One Tribe Place received a few upgrades to building systems over the summer.
“This time around, we wanted to make it safer and completely redid the wiring in the rooms,” Director of Planning, Design and Construction Wayne Boy said. “We updated the wire to a flexible metal cable.”
In addition to replacing the wiring, workers also renovated hallway lighting to meet code in case of emergency. If there is ever a need to leave the building due to an emergency, a certain number of lights still need to work in order for people to see to exit.
Testing took place in the red garage, and workers brought the facilities up to code to make it available for student parking.
“The green garage still has some repairs that will need to be funded in the future,” Boy said. “The green garage will be addressed at a future date to be determined.”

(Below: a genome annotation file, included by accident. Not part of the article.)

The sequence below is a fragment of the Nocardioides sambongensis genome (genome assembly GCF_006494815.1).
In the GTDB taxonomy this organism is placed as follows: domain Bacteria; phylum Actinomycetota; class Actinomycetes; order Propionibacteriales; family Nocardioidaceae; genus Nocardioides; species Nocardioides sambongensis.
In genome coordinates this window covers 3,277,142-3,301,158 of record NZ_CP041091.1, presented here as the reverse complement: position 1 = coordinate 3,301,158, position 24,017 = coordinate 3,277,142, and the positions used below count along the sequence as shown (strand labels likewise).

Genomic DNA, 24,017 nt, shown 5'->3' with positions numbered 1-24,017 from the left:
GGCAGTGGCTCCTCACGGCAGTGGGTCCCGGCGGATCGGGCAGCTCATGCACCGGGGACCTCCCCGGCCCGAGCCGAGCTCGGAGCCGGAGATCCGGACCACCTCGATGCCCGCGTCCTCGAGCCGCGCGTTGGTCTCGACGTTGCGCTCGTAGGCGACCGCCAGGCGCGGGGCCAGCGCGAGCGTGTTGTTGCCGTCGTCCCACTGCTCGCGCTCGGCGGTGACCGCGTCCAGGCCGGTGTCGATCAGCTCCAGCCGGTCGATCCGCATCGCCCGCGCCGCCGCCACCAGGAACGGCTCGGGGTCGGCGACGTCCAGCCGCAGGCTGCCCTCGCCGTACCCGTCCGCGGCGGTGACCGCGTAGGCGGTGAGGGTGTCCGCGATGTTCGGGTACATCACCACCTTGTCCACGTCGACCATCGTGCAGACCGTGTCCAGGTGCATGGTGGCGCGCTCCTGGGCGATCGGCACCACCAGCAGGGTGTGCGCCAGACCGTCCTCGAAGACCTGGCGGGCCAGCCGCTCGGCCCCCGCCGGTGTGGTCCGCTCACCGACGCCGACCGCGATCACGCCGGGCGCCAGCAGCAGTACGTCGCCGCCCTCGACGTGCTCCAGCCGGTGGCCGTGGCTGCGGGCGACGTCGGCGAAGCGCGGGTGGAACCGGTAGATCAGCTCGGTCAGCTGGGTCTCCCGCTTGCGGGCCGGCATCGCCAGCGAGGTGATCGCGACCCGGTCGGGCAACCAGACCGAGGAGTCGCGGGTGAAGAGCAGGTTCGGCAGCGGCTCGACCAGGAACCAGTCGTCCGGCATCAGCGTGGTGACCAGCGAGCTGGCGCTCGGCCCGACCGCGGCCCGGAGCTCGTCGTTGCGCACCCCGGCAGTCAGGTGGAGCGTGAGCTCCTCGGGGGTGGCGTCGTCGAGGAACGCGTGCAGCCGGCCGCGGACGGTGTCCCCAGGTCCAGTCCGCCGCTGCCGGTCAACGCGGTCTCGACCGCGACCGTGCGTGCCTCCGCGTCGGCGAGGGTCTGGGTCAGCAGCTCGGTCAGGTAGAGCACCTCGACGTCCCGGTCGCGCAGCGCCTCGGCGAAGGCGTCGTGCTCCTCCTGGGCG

Currently about two-thirds of the space in the former hotel is being used for student living space. There are numbers of large spaces, old dining areas and a basement that have yet to be repurposed.
“While Residence Life manages the student rooms and lounge spaces adjacent to those rooms, how the rest of the building will be used and who will manage those sections has not been completely determined. Getting the sleeping rooms prepared for resident occupancy was the first priority of the university,” Director of Residence Life Deb Boykin said. “The university is taking time to consider the options and costs associated with ensuring the facility meets all building codes and developing plans for funding upgrades or changes.”
One Tribe Place is on the list of buildings to receive further attention in the future, as it is a large provider of on-campus student living space.
“One Tribe Place has increased the housing options available to our students. They seem to like the large, well-furnished rooms and convenience to campus. It was among the first buildings to be selected in last spring’s room selection process,” Boykin said.